Home Polls POP-UP POLL: Talk Money to Me - RESULTS

POP-UP POLL: Talk Money to Me – RESULTS

Cost is a factor to many patients, but pricing information can be hard to find

About one-third of the respondents to a recent Women In Optometry Pop-up Poll said that at least half of their patients ask questions about the cost of services. Yet only about five percent of respondents say that they include information about their charges and costs on their websites. Certainly, there’s complexity in some aspects of pricing in an optometric practice, but that doesn’t stop patients from asking.

Fewer than one-quarter of the respondents (22 percent) said that they’ll bring up pricing routinely and specifically. Another 19 percent said that they will do so if the patient asks. Fully 50 percent of the OD respondents said that they will refer the patient with questions to an appropriate staff member.

However, many patients seem to be asking questions about pricing. While 26 percent of respondents said only a relatively small number (fewer than one-in- four patients) have questions about costs, another 41 percent said that between one-quarter and one-half of patients ask about costs. Twenty-three percent said that between one-half and three-quarters of patients have questions; eight percent said that more than 75 percent of patients ask about costs and two percent said all of them do.

Patients almost always ask the doctor directly about pricing, said respondents, with 69 percent of respondents said that patients will “sometimes” ask doctors about costs and 29 percent said that they ask doctors about costs “often.” But patients are asking the questions of other staff members, too.

• Fifty-two percent of respondents said patients ask the receptionist or front desk staff about costs.
• Forty-five percent said that patients ask opticians about costs.
• Twenty-nine percent said that patients ask technicians about costs.

The majority of the respondents, (79 percent) said that they work in independent, unaffiliated optometry practices. Another eight percent said that they are leaseholders with a larger company, and seven percent said they are in a corporate-affiliated practice. Three percent are in a multispecialty, MD-owned clinic or hospital setting, and two percent are in an academic setting.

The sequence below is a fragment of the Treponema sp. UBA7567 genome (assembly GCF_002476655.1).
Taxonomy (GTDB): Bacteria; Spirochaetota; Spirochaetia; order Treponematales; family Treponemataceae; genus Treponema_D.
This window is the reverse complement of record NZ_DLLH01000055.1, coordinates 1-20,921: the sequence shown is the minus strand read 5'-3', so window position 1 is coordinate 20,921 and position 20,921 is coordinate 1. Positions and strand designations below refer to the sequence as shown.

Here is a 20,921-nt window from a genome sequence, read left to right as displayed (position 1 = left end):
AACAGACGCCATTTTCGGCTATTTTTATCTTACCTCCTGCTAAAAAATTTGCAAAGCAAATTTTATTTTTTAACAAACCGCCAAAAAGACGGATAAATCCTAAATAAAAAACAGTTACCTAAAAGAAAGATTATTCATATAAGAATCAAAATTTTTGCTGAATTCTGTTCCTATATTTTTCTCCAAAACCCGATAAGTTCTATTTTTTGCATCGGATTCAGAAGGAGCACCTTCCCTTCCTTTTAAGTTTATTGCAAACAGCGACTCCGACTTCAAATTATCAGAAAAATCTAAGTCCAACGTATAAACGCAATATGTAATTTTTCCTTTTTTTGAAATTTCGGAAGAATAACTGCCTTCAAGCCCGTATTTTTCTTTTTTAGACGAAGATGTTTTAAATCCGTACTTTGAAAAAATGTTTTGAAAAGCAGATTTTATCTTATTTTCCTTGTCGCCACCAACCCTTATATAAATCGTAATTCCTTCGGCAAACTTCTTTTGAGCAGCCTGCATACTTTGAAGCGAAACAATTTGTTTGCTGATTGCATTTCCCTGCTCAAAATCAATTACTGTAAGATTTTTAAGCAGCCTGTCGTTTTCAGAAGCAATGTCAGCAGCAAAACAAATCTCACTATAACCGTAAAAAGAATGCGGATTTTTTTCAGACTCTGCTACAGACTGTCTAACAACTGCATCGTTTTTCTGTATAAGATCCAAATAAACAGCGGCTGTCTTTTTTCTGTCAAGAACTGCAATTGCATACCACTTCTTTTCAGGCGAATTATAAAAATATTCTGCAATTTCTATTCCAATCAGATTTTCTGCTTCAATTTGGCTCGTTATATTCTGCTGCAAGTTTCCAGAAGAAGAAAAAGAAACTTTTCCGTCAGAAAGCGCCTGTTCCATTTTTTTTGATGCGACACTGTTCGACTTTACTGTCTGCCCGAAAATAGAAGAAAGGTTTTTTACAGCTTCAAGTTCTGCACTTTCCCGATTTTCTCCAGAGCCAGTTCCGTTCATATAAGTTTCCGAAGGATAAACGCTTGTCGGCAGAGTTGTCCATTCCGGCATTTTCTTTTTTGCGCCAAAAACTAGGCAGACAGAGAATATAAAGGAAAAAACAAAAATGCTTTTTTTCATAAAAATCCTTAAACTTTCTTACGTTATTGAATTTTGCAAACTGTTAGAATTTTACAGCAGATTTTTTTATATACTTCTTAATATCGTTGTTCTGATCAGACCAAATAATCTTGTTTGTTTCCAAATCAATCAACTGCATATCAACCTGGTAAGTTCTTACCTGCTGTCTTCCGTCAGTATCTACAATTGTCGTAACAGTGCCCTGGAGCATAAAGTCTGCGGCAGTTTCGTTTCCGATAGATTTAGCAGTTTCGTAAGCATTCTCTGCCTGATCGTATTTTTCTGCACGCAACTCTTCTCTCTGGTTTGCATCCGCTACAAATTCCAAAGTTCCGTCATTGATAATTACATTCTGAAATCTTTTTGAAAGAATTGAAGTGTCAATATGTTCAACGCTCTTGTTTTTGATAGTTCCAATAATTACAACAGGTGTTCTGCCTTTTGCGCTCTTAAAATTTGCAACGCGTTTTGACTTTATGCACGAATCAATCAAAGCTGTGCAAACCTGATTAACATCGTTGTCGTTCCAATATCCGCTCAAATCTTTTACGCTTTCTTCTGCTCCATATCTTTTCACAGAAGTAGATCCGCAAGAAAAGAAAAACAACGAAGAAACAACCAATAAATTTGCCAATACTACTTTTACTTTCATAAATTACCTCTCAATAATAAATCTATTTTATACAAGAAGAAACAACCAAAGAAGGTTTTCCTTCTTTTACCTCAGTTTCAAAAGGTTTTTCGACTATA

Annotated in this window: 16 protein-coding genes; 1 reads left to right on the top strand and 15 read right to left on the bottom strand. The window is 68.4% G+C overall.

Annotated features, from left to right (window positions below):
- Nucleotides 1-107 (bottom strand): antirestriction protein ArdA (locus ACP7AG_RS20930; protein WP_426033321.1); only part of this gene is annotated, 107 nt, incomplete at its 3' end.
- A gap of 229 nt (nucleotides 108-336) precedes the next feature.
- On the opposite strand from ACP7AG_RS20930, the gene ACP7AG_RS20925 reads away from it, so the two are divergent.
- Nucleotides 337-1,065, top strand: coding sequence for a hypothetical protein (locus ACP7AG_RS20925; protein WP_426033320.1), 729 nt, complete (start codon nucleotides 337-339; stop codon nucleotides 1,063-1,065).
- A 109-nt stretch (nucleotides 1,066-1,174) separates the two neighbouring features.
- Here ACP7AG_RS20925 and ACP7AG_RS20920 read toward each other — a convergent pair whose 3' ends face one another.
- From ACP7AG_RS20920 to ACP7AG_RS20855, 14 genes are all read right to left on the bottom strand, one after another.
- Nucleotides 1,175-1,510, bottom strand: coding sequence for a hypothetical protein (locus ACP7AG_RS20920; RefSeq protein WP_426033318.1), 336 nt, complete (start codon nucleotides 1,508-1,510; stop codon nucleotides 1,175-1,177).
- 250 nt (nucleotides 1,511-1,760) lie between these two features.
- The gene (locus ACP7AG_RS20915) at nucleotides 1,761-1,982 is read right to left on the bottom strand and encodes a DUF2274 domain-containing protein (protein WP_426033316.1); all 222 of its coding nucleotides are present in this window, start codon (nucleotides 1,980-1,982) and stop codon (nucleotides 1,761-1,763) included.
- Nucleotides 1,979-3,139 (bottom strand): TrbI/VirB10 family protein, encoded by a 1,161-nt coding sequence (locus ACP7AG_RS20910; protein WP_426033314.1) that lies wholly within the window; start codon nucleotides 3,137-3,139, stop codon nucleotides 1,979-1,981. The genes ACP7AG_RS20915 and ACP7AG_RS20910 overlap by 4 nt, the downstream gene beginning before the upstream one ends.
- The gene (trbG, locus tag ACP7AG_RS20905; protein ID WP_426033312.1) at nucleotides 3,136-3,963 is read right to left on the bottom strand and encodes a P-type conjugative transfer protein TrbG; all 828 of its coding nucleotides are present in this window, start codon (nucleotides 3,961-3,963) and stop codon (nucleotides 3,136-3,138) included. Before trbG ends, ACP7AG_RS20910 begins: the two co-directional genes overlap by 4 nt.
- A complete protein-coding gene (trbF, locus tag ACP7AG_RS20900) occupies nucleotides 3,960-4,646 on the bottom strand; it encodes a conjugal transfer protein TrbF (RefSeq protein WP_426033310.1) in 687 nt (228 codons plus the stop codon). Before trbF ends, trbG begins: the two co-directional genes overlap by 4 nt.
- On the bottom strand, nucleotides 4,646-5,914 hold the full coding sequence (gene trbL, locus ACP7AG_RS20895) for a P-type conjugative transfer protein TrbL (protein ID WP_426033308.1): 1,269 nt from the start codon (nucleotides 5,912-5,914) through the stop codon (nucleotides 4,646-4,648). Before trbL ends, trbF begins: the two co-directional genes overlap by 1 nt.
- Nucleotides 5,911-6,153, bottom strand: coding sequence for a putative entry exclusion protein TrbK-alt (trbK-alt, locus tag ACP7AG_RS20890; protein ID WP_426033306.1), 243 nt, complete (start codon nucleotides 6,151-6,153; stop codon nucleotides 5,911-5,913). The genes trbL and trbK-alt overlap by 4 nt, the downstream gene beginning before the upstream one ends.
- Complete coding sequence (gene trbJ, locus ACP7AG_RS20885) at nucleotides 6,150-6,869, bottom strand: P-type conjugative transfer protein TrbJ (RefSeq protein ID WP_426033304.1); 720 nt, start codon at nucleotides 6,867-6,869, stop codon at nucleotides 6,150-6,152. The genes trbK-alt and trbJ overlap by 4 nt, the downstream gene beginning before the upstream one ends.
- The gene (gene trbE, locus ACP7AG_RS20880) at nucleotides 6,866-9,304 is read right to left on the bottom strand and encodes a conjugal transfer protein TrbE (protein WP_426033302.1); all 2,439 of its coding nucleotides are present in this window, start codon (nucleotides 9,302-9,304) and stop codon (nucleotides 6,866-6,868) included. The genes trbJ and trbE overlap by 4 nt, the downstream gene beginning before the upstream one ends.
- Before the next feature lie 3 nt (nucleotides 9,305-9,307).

Respondents shared some of ideas on big a factor cost is to patients’ decision to come to the practice.

“Probably bigger than I (the doctor) think.”

“We are a heavy contact lens and surgical practice (OD/OD) group so I talk price A LOT!”

“With high deductible health plans, it can be a HUGE factor for patients determining where to go for health services. We have a list we hand our patients when I request ‘special testing,’ such as threshold visual fields, OCT, LipiView/LipiFlow, topography and other tests.”

“Probably cost is not as important as that we accept their insurance and that our online reviews are good.”

“Not a factor.”

“I don’t take most insurances. No vision plans”

“Since our recent relocation from corporate affiliate to private, our patients are coming for the quality service we provide even though we are no longer on their vision plans.”

“My office is in a low -income town. Patients often say, ‘I only want what’s covered.’ ‘What do you mean I have a co-pay for this or that?’”

“It’s a factor in the decision-making of many patients in the practice. However, the over-riding factor is performance and problem-solving. Even if the expense of a service or product is greater than expected or desired, it is most often pursued because a problem or ‘pain point’ is being addressed.”


“There were a few who chose not to come to the practice because our fees were more than the average in town. However, those who came in were more concerned with our reputation then the cost.”

“Overall, I’d say moderate.”

“Very big”

“Cost is a big factor. I have a goodly amount of Medicare and Medicaid patients.”

“Smaller factor. My services are ‘specialty services’/ tertiary care. My patients are happy when insurance pay some of the cost but they continue care despite the amount covered.”

“Often significant, but not always the deciding factor.”

“Not a big deal.”


“It is not a big factor in most cases.”

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